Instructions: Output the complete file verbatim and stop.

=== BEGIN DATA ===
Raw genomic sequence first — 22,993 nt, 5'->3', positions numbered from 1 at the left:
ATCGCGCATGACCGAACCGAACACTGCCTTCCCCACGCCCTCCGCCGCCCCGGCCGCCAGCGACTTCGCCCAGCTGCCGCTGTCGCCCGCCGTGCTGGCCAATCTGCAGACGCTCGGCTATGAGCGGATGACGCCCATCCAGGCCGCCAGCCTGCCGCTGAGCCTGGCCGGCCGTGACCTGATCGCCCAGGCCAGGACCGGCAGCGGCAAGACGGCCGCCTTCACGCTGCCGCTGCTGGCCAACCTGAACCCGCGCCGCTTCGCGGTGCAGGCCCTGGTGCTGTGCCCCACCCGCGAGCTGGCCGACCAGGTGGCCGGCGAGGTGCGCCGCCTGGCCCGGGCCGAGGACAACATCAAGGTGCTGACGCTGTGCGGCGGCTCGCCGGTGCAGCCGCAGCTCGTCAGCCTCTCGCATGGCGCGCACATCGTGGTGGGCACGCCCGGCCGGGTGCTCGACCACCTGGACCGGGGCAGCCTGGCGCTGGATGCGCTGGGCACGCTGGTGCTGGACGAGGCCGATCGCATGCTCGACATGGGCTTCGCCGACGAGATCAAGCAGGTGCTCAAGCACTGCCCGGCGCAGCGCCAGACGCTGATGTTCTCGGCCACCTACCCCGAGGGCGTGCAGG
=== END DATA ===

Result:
Raw genomic sequence first — 22,993 nt, 5'->3', positions numbered from 1 at the left:
ATCGCGCATGACCGAACCGAACACTGCCTTCCCCACGCCCTCCGCCGCCCCGGCCGCCAGCGACTTCGCCCAGCTGCCGCTGTCGCCCGCCGTGCTGGCCAATCTGCAGACGCTCGGCTATGAGCGGATGACGCCCATCCAGGCCGCCAGCCTGCCGCTGAGCCTGGCCGGCCGTGACCTGATCGCCCAGGCCAGGACCGGCAGCGGCAAGACGGCCGCCTTCACGCTGCCGCTGCTGGCCAACCTGAACCCGCGCCGCTTCGCGGTGCAGGCCCTGGTGCTGTGCCCCACCCGCGAGCTGGCCGACCAGGTGGCCGGCGAGGTGCGCCGCCTGGCCCGGGCCGAGGACAACATCAAGGTGCTGACGCTGTGCGGCGGCTCGCCGGTGCAGCCGCAGCTCGTCAGCCTCTCGCATGGCGCGCACATCGTGGTGGGCACGCCCGGCCGGGTGCTCGACCACCTGGACCGGGGCAGCCTGGCGCTGGATGCGCTGGGCACGCTGGTGCTGGACGAGGCCGATCGCATGCTCGACATGGGCTTCGCCGACGAGATCAAGCAGGTGCTCAAGCACTGCCCGGCGCAGCGCCAGACGCTGATGTTCTCGGCCACCTACCCCGAGGGCGTGCAGG